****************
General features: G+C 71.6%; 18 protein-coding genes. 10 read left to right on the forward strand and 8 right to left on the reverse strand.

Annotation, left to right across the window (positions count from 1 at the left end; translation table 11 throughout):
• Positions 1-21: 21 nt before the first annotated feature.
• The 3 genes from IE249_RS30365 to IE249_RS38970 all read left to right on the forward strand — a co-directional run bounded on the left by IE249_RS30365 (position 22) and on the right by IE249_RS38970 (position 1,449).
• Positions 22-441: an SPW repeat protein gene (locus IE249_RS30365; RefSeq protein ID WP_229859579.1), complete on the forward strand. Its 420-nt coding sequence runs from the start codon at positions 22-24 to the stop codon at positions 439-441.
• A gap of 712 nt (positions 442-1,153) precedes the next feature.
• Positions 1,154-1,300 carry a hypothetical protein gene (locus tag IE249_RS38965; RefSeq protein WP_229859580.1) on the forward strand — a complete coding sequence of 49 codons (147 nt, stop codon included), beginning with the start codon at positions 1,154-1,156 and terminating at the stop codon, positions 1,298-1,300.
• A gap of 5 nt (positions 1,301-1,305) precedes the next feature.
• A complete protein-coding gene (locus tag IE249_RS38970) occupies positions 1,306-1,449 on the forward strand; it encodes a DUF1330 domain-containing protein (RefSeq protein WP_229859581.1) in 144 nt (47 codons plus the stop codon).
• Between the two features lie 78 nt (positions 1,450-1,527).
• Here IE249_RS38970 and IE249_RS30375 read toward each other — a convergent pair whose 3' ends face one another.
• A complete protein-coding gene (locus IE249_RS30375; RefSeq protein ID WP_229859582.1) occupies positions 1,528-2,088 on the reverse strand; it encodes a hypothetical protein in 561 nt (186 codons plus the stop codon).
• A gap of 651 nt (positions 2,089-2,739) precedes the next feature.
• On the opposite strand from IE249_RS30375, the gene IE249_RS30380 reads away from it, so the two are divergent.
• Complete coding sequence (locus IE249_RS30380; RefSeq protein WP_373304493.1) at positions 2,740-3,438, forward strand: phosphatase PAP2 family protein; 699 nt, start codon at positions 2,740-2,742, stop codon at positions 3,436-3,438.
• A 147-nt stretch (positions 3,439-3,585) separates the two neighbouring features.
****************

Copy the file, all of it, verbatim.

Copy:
General features: G+C 71.6%; 18 protein-coding genes. 10 read left to right on the forward strand and 8 right to left on the reverse strand.

Annotation, left to right across the window (positions count from 1 at the left end; translation table 11 throughout):
• Positions 1-21: 21 nt before the first annotated feature.
• The 3 genes from IE249_RS30365 to IE249_RS38970 all read left to right on the forward strand — a co-directional run bounded on the left by IE249_RS30365 (position 22) and on the right by IE249_RS38970 (position 1,449).
• Positions 22-441: an SPW repeat protein gene (locus IE249_RS30365; RefSeq protein ID WP_229859579.1), complete on the forward strand. Its 420-nt coding sequence runs from the start codon at positions 22-24 to the stop codon at positions 439-441.
• A gap of 712 nt (positions 442-1,153) precedes the next feature.
• Positions 1,154-1,300 carry a hypothetical protein gene (locus tag IE249_RS38965; RefSeq protein WP_229859580.1) on the forward strand — a complete coding sequence of 49 codons (147 nt, stop codon included), beginning with the start codon at positions 1,154-1,156 and terminating at the stop codon, positions 1,298-1,300.
• A gap of 5 nt (positions 1,301-1,305) precedes the next feature.
• A complete protein-coding gene (locus tag IE249_RS38970) occupies positions 1,306-1,449 on the forward strand; it encodes a DUF1330 domain-containing protein (RefSeq protein WP_229859581.1) in 144 nt (47 codons plus the stop codon).
• Between the two features lie 78 nt (positions 1,450-1,527).
• Here IE249_RS38970 and IE249_RS30375 read toward each other — a convergent pair whose 3' ends face one another.
• A complete protein-coding gene (locus IE249_RS30375; RefSeq protein ID WP_229859582.1) occupies positions 1,528-2,088 on the reverse strand; it encodes a hypothetical protein in 561 nt (186 codons plus the stop codon).
• A gap of 651 nt (positions 2,089-2,739) precedes the next feature.
• On the opposite strand from IE249_RS30375, the gene IE249_RS30380 reads away from it, so the two are divergent.
• Complete coding sequence (locus IE249_RS30380; RefSeq protein WP_373304493.1) at positions 2,740-3,438, forward strand: phosphatase PAP2 family protein; 699 nt, start codon at positions 2,740-2,742, stop codon at positions 3,436-3,438.
• A 147-nt stretch (positions 3,439-3,585) separates the two neighbouring features.